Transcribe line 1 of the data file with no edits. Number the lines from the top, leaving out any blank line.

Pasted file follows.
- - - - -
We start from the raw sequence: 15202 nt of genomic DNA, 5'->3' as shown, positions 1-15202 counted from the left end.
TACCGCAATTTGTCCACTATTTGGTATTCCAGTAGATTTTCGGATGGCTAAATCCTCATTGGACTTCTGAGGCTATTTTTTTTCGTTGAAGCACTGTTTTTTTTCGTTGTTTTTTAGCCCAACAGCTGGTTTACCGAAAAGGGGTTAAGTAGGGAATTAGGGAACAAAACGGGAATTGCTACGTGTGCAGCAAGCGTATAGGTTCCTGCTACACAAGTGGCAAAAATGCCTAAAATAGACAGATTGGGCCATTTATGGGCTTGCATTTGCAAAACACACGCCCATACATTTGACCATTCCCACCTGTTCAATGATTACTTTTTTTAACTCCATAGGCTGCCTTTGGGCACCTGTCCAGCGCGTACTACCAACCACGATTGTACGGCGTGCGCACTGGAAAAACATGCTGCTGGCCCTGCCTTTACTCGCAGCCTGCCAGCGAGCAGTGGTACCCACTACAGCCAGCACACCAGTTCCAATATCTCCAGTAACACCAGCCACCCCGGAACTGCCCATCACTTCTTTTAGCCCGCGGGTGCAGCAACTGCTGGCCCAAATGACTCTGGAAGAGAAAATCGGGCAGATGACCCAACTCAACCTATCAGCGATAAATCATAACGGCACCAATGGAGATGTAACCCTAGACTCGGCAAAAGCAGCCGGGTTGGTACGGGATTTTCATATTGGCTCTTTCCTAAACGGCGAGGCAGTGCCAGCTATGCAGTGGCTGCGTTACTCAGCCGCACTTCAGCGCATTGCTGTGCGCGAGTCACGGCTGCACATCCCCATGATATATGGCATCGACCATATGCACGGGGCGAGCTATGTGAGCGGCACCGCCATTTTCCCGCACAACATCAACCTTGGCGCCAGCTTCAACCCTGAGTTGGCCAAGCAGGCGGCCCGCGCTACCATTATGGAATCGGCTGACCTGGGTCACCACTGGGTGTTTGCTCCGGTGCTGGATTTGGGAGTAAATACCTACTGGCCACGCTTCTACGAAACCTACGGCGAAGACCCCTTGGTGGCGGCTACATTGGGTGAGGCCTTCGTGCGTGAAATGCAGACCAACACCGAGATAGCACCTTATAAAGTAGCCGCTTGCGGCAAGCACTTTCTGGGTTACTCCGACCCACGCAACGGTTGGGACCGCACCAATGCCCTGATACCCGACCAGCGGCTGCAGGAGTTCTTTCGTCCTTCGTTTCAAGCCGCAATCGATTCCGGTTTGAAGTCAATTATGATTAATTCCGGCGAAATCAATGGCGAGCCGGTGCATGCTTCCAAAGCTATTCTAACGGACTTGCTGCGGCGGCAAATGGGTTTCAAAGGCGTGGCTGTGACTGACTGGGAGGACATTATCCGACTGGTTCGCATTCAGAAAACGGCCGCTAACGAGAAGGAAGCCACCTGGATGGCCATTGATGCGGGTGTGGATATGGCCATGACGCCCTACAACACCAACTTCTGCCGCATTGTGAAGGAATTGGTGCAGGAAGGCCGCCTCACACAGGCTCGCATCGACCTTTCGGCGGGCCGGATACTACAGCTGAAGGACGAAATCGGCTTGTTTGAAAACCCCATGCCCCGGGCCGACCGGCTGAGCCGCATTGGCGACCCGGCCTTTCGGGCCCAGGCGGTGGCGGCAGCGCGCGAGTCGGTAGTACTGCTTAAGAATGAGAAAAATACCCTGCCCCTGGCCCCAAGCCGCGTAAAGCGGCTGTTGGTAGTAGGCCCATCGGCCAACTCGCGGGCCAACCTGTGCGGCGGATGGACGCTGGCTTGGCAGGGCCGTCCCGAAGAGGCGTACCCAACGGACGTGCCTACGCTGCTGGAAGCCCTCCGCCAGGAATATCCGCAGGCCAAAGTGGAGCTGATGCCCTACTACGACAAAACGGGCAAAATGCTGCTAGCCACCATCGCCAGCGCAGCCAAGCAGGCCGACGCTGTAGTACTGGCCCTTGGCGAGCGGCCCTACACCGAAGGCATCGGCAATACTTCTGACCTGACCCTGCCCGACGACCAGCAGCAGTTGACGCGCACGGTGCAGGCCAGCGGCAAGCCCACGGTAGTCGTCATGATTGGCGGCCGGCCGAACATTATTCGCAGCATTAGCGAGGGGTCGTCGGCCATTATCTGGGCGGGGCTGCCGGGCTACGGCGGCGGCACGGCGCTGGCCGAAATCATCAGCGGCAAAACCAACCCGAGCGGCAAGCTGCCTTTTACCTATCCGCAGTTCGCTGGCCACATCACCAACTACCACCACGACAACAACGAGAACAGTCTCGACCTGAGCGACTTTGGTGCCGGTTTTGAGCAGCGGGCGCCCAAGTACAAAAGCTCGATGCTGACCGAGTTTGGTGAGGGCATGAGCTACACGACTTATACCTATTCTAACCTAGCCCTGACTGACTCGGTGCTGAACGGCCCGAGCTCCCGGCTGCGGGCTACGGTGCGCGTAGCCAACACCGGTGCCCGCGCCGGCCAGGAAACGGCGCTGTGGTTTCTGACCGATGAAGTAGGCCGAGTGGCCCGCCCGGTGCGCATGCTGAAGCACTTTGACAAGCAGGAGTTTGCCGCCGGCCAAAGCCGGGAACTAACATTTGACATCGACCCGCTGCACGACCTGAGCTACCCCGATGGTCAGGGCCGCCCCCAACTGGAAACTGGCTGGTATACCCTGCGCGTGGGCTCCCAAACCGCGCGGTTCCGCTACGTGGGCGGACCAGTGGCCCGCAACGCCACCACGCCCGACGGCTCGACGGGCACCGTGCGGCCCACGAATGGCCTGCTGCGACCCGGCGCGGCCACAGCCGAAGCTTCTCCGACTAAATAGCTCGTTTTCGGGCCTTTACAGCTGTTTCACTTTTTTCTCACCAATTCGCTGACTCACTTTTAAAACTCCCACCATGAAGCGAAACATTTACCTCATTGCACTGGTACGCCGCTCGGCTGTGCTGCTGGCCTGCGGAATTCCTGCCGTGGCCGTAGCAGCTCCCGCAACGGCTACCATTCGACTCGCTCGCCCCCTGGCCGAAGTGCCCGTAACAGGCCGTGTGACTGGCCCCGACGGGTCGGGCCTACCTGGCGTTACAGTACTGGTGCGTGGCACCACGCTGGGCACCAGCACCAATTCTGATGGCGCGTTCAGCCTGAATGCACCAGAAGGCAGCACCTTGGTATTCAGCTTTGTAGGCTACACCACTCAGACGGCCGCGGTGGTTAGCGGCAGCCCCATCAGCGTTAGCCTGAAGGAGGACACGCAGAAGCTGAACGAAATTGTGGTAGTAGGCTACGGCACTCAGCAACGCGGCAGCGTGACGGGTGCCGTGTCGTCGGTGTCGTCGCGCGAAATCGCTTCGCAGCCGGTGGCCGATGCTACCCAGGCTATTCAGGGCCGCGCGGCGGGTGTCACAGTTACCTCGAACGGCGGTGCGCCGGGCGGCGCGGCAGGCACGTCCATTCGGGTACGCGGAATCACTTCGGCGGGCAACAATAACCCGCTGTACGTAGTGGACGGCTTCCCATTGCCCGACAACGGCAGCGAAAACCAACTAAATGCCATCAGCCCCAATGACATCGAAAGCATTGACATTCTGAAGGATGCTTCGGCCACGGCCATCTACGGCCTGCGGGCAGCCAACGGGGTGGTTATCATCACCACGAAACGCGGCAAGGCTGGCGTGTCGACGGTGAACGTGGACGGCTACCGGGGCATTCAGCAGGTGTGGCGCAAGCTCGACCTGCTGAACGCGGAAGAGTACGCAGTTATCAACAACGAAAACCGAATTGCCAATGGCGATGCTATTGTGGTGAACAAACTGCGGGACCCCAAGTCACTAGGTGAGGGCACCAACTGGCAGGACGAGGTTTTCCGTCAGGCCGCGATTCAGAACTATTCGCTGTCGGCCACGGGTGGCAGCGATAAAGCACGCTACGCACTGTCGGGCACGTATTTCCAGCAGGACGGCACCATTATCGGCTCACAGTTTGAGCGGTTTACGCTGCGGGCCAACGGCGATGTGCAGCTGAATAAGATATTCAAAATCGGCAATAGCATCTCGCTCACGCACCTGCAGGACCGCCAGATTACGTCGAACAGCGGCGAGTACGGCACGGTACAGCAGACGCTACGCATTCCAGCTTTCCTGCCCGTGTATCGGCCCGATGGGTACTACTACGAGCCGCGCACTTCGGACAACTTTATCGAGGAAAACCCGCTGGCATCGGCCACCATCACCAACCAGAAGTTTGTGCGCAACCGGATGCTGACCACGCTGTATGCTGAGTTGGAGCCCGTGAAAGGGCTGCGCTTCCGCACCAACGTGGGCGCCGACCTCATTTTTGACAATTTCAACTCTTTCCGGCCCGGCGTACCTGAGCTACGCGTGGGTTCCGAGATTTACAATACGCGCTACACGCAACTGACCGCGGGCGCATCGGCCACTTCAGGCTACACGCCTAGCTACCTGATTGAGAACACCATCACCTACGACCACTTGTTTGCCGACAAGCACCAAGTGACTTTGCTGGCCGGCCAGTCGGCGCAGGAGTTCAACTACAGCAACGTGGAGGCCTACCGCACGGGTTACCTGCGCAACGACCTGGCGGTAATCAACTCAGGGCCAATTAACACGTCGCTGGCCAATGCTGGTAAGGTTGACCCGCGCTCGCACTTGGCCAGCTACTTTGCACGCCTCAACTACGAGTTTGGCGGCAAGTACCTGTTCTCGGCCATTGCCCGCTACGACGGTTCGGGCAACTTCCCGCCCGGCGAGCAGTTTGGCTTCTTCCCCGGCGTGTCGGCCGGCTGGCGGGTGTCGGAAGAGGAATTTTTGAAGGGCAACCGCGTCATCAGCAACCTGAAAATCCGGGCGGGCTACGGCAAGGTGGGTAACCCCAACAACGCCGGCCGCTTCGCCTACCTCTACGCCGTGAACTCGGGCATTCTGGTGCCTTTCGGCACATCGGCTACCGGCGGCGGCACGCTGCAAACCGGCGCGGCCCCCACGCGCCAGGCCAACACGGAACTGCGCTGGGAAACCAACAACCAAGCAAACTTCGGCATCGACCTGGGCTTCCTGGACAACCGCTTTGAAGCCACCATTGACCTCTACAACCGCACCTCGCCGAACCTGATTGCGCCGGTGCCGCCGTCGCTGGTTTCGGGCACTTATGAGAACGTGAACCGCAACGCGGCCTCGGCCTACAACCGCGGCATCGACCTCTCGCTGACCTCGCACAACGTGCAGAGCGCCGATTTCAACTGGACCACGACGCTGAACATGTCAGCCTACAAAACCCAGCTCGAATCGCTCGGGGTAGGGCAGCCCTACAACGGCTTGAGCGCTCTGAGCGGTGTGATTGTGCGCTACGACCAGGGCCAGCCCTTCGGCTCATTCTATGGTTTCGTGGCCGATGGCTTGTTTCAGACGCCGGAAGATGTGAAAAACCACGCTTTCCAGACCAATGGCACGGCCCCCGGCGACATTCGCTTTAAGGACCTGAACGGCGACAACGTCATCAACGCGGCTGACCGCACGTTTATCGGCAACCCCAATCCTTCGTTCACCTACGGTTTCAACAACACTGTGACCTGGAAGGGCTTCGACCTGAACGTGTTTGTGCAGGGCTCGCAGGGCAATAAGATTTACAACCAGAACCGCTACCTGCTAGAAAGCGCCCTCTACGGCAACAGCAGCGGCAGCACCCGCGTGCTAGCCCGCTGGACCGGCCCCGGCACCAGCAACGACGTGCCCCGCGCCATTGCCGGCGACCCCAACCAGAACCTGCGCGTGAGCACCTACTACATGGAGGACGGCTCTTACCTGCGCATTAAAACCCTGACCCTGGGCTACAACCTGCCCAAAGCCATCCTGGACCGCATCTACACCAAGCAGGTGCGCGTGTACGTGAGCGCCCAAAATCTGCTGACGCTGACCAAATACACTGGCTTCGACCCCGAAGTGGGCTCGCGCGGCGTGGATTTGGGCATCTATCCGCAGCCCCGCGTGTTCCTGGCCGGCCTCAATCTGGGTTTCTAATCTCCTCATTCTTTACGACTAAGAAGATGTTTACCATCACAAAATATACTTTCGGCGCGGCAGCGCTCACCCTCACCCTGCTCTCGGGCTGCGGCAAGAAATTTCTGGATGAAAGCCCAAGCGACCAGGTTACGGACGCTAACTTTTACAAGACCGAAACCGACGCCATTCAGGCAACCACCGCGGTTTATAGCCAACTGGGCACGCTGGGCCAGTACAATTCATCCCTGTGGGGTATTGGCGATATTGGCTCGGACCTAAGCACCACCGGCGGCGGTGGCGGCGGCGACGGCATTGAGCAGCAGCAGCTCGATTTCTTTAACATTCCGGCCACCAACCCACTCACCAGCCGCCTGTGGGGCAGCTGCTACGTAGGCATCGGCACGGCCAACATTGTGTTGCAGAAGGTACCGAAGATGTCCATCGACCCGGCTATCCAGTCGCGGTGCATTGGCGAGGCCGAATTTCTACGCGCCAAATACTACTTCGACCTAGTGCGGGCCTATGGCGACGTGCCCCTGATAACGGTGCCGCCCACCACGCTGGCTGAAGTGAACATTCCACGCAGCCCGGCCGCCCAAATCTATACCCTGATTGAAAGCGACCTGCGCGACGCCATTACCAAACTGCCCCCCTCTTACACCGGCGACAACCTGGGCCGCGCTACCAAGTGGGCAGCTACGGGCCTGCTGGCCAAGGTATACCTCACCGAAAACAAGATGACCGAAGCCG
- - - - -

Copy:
We start from the raw sequence: 15202 nt of genomic DNA, 5'->3' as shown, positions 1-15202 counted from the left end.